The discovery that stem cells reside in the heart by Piero Anversa, MD, Professor of Medicine and Anesthesia, and Director of the Center of Regenerative Medicine, Brigham and Women’s Hospital, Harvard Medical School, Boston, provided the foundation for the approach studied in SCIPIO, which was led by Roberto Bolli, MD, FAHA, Professor of Medicine, Physiology and Biophysics, and Executive Vice Chair, Department of Medicine, University of Louisville, KY.
Coronary arterial infusion of autologous BMD progenitor cells reduced the size of the infarct from baseline at 4 months and 12 months and improved ejection fraction by approximately 30%, as shown by cardiac magnetic resonance. Dr Braunwald noted that these results are not yet published and are provided courtesy of Dr Bolli. The cells were obtained during bypass surgery from the right atrial appendage by Dr Bolli’s group, and the cells were isolated and expanded by Dr Anversa’s group.
The recently published results of the CADUCEUS trial demonstrated a reduction in infarct size, an increase in viable myocardium, and greater thickening of infarct segments—all reflecting better systolic performance, Dr Braunwald stated. The investigators performed subendocardial biopsies in post-AMI patients with left-ventricular dysfunction to obtain the cardiac stem cells that grew into clusters called “cardiospheres.” The cardiospheres were injected into reperfused infarct-related arteries.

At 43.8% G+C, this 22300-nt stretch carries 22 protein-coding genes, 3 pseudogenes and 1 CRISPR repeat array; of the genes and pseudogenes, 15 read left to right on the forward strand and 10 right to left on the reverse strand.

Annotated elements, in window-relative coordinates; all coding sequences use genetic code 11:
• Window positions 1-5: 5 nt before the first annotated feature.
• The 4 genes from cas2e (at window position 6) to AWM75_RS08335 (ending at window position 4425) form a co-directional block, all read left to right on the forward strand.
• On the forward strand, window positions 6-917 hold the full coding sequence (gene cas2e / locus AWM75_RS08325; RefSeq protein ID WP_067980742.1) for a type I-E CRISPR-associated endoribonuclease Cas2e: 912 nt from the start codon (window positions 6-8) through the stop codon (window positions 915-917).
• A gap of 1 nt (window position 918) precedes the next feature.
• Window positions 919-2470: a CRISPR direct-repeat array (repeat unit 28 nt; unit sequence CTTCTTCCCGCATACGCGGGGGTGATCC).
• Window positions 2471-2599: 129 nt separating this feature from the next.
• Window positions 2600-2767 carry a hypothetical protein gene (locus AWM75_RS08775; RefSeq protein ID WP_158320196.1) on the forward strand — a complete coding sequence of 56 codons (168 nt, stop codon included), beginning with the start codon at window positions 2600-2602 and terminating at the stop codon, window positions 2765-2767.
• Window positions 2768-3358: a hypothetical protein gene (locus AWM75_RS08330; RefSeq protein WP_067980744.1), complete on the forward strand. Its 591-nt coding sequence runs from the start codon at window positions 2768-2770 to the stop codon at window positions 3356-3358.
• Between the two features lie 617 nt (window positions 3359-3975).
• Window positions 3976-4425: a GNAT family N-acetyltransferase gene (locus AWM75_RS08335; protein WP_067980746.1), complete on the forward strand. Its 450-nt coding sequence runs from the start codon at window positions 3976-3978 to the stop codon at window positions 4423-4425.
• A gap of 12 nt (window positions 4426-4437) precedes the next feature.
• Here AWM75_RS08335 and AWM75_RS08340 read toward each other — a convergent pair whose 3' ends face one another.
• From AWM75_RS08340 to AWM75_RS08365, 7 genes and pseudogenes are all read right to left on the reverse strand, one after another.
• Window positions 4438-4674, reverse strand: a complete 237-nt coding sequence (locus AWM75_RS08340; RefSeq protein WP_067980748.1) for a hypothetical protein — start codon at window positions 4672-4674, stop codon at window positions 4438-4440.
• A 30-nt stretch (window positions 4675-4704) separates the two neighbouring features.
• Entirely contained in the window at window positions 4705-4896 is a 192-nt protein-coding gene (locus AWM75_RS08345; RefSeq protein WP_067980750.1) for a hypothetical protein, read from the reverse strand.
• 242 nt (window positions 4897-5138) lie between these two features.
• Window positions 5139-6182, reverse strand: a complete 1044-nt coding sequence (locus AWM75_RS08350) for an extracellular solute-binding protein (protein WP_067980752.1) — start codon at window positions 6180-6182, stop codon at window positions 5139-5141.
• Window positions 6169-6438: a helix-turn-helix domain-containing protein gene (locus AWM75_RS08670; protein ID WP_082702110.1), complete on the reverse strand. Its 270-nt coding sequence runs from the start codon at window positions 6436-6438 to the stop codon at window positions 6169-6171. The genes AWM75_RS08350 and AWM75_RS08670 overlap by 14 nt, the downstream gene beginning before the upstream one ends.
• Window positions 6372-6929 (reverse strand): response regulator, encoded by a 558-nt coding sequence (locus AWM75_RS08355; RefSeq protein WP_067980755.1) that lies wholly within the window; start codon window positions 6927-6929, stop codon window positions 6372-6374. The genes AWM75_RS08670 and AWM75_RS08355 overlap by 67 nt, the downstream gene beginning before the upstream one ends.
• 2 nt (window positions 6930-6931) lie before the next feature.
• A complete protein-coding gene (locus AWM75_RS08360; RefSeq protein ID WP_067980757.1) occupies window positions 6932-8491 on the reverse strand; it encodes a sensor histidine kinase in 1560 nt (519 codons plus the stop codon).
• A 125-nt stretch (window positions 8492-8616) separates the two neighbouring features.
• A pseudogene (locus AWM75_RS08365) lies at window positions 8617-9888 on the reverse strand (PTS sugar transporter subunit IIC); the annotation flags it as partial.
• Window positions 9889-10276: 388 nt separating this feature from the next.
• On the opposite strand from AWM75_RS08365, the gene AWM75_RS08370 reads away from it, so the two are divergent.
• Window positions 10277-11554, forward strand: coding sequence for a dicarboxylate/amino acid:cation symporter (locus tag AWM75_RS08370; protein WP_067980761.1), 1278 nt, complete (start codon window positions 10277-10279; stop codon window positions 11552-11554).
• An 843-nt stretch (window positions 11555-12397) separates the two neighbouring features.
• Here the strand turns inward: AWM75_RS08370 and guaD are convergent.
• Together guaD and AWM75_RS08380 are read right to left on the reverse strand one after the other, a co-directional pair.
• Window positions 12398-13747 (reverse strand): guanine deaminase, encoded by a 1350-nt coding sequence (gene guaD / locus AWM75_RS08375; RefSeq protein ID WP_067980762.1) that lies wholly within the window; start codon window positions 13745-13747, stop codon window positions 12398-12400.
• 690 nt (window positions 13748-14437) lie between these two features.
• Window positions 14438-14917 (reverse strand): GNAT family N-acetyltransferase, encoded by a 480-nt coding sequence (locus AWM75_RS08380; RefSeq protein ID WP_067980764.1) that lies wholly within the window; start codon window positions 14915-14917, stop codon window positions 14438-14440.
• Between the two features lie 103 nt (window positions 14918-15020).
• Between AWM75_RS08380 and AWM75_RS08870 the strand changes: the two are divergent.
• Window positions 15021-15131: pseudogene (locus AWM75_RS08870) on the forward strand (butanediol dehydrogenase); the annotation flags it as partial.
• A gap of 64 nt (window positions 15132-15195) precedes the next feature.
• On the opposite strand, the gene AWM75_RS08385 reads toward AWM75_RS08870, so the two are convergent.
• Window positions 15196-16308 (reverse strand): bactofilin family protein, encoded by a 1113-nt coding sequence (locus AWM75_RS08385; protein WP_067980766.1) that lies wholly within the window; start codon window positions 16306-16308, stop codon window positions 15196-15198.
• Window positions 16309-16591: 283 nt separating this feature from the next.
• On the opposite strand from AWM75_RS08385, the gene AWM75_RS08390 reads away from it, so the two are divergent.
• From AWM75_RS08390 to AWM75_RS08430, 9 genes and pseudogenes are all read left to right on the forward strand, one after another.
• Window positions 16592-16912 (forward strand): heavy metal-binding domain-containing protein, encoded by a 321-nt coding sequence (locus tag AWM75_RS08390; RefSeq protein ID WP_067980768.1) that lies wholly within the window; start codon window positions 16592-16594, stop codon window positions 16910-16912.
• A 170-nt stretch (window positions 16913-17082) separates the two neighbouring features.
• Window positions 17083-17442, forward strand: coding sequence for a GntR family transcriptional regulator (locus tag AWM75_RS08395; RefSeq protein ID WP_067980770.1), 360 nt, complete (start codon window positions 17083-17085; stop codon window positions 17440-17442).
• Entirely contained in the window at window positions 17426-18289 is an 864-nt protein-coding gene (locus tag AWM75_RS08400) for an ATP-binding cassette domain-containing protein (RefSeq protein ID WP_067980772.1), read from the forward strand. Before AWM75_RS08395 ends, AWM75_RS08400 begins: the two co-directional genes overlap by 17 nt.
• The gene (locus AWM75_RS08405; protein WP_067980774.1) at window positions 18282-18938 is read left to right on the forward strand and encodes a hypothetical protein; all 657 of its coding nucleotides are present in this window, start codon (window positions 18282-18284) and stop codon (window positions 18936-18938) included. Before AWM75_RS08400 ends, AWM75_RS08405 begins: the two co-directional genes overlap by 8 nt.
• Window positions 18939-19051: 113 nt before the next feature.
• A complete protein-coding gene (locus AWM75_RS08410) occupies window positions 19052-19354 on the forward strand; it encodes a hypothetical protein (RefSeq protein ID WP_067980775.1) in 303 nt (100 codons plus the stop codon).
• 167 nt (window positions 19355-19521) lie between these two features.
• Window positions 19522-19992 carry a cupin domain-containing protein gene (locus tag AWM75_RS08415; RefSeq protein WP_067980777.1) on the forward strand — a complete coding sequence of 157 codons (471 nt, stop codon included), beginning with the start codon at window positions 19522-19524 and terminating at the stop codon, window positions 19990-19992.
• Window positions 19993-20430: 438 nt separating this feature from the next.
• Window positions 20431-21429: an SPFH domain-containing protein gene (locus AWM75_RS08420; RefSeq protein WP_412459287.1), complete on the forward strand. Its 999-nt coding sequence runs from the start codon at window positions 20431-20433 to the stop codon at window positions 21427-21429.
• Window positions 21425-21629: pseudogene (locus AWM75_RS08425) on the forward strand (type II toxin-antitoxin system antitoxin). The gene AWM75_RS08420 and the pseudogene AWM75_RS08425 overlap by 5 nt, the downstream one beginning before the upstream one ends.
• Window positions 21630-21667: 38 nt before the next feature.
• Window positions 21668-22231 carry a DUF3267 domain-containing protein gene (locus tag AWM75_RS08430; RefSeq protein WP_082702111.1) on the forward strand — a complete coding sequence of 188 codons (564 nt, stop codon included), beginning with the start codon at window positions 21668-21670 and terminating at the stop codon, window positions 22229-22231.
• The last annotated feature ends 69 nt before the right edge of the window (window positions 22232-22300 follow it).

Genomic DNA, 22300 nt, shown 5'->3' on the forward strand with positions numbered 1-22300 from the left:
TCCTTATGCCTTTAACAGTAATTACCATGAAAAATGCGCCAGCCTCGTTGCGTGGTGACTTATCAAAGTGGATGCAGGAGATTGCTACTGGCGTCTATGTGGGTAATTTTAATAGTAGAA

“Reperfusion therapy of an infarction is a major success story,” said Dr Braunwald, “with early mortality falling by 75% over a 25-year period in clinical trials.” This therapy stands on the work of Dr Braunwald and others to understand myocardial reperfusion and led to the “open-artery hypothesis,” with the 90-minute window established to improve outcomes.
The approaches used, with newer ones replacing earlier approaches, include intracoronary thrombolysis, intravenous thrombolysis, intravenous strep tokinase, aspirin, tissue plasminogen activator, primary PCI, stenting, and thrombectomy. “I am honored that these and other therapeutic and preventive options will bring this important condition under more control early in the second century,” said Dr Braunwald.